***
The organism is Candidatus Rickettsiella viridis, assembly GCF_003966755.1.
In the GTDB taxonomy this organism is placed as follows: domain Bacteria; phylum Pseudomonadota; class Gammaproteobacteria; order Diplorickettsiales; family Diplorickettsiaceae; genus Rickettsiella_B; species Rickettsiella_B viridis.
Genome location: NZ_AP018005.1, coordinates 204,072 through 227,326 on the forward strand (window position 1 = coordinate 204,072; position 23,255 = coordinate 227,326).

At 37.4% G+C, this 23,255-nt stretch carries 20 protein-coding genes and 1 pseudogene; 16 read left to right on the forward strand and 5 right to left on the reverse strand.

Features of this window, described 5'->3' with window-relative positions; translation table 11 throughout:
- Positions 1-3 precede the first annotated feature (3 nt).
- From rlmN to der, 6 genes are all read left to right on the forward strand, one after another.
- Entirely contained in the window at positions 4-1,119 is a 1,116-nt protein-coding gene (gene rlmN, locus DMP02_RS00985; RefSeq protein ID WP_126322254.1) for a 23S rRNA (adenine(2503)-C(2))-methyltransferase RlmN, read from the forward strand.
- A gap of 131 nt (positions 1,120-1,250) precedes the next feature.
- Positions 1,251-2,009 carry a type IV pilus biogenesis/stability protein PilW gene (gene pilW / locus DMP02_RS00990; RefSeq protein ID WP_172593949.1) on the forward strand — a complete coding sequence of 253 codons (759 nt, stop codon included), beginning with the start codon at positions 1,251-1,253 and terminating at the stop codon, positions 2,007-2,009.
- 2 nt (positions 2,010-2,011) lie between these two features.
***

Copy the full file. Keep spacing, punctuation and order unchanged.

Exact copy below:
The organism is Candidatus Rickettsiella viridis, assembly GCF_003966755.1.
In the GTDB taxonomy this organism is placed as follows: domain Bacteria; phylum Pseudomonadota; class Gammaproteobacteria; order Diplorickettsiales; family Diplorickettsiaceae; genus Rickettsiella_B; species Rickettsiella_B viridis.
Genome location: NZ_AP018005.1, coordinates 204,072 through 227,326 on the forward strand (window position 1 = coordinate 204,072; position 23,255 = coordinate 227,326).

At 37.4% G+C, this 23,255-nt stretch carries 20 protein-coding genes and 1 pseudogene; 16 read left to right on the forward strand and 5 right to left on the reverse strand.

Features of this window, described 5'->3' with window-relative positions; translation table 11 throughout:
- Positions 1-3 precede the first annotated feature (3 nt).
- From rlmN to der, 6 genes are all read left to right on the forward strand, one after another.
- Entirely contained in the window at positions 4-1,119 is a 1,116-nt protein-coding gene (gene rlmN, locus DMP02_RS00985; RefSeq protein ID WP_126322254.1) for a 23S rRNA (adenine(2503)-C(2))-methyltransferase RlmN, read from the forward strand.
- A gap of 131 nt (positions 1,120-1,250) precedes the next feature.
- Positions 1,251-2,009 carry a type IV pilus biogenesis/stability protein PilW gene (gene pilW / locus DMP02_RS00990; RefSeq protein ID WP_172593949.1) on the forward strand — a complete coding sequence of 253 codons (759 nt, stop codon included), beginning with the start codon at positions 1,251-1,253 and terminating at the stop codon, positions 2,007-2,009.
- 2 nt (positions 2,010-2,011) lie between these two features.